Yesterday I arranged for a New Years Eve stalk with Jim Riley (JimDGVM) on his grounds over in Chippenham. Being the top bloke that he is, he managed to fit me in after I cancelled a few days prior, so I was itching to go.
I arrived at around ten in the morning, with the ominous weather report of high winds and constant rain all day, we weren't too hopeful of getting a decent stalk in. Instead we prepared the muntjac trophy I had shoot a few months ago, being my first I thought it would be a good memento of the occasion! Choosing to do a full top jaw mount, no cutting to make it fit a shield, proved tricky for my first attempt but it turned out really well, despite me being a little slow at getting the snotty bits off and out of the skull (sorry Jim)
Through the course of the morning the weather proved unpredictable, with short light showers followed by periods of dry with wind. However when it came to around half two, and Jim asked if I wanted to take a chance how could I say no? You never know until you go! I took a chance on the weather and headed out soon after
We set off for a small ash wood with an enclosed high seat, which would prove comfortable and dry. The wood was fairly dense, and those of you who have been with Jim may know it well, full of thick shrub and an opening in front which the deer move through regularly. We stalked slowly into the wood, pausing every so often to check for those small glances of movement, giving away the otherwise well camouflaged roe and muntjac. Eventually we got to the high seat, clambered in and got comfortable. Within around ten minutes while scanning the ground out front, I noticed out of the corner of my eye a flick of white. Looking through the binos I could make out one roe doe slowly making her way through the shrub, pausing every so often. However, there was too much foliage for a clear shot so we waited it out to see what would happen. Unbeknownst to me, there was also a small muntjac buck browsing slightly behind the roe and even further in the brush which Jim had spotted. Both animals were happily grazing away and in no hurry at all, which meant all we could do was wait and hope they moved out into the open and a clear shot would present itself.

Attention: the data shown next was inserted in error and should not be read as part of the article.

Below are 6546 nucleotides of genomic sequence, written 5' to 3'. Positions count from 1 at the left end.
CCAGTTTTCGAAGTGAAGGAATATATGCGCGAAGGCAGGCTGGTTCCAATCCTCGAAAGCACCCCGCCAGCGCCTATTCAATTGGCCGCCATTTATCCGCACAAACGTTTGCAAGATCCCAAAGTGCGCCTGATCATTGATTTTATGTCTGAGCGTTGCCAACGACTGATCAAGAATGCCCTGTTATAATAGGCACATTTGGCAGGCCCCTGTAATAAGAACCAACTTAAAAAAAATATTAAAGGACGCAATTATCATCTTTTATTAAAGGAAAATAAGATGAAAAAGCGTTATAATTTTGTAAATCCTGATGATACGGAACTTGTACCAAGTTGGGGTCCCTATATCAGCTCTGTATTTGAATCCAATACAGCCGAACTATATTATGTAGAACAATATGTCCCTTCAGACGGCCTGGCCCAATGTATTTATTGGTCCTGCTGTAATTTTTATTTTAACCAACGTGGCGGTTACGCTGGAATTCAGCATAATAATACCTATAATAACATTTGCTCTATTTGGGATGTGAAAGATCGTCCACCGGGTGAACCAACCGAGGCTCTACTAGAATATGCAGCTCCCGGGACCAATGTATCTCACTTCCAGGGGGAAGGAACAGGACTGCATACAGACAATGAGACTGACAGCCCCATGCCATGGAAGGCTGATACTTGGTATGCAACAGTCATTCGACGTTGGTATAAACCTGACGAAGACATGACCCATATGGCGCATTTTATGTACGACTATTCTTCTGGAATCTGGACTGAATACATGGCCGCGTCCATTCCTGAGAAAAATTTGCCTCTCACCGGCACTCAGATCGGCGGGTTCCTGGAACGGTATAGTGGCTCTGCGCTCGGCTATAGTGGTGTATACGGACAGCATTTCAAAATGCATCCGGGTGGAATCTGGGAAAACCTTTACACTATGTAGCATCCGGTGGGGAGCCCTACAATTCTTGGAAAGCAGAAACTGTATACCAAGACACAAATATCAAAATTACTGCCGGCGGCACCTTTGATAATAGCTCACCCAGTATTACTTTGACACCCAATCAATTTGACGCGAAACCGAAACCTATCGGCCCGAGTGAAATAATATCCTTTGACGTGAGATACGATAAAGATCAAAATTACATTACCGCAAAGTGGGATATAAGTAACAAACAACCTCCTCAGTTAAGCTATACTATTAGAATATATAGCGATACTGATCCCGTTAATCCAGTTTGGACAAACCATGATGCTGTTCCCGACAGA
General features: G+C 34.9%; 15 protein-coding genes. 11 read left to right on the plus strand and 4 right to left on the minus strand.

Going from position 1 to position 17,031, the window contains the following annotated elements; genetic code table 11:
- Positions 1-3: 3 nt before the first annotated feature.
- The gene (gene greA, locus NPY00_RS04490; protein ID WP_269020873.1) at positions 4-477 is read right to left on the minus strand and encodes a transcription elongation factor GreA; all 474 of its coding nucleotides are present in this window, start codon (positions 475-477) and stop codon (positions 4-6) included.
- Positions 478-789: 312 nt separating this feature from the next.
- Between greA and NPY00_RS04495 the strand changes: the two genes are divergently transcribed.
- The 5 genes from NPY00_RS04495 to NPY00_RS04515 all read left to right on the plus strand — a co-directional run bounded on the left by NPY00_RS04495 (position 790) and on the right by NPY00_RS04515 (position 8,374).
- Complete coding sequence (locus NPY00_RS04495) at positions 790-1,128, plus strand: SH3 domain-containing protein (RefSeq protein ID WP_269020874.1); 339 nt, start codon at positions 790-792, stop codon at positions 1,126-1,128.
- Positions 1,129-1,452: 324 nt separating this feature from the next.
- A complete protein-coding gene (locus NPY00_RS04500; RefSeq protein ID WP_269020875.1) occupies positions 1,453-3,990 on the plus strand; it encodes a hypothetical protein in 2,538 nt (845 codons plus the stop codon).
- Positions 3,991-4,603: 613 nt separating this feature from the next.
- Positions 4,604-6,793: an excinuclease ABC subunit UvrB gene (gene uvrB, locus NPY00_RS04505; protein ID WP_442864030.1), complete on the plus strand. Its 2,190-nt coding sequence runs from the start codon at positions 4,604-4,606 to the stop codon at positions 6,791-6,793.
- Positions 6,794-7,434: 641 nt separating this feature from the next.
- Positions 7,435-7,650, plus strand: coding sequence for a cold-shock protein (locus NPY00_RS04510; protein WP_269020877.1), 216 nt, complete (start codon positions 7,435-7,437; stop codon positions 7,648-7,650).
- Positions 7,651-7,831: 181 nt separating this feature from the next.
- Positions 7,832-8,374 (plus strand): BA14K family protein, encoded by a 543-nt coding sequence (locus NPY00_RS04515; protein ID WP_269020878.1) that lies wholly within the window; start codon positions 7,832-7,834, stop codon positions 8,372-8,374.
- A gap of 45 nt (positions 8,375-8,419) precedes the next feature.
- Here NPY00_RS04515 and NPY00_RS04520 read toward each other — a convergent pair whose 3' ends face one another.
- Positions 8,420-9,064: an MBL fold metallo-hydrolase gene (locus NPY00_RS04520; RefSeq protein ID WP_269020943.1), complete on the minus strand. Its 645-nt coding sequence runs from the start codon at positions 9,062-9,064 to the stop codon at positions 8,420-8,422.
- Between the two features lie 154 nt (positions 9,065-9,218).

However, after around 40 minutes of watching and waiting, disaster struck. A dog walker, on part of the grounds they shouldn't be, with a whippet off the lead came hurtling down the outside of the wood. Both deer took off like Exocet missiles towards the other end of the wood, leaving both me and Jim rather annoyed! Needless to say that was the last we saw of any deer for the evening. Unfortunately, that's stalking and you cant factor in these things. Through the binos, Jim identified the culprit as a chap he knew well, and this wasn't the first time he had happened to be somewhere he isn't supposed to be!
We returned empty handed when we knew sooner or later a shot would have presented itself. Must again say thanks to Jim for the stalk and ill be returning again soon.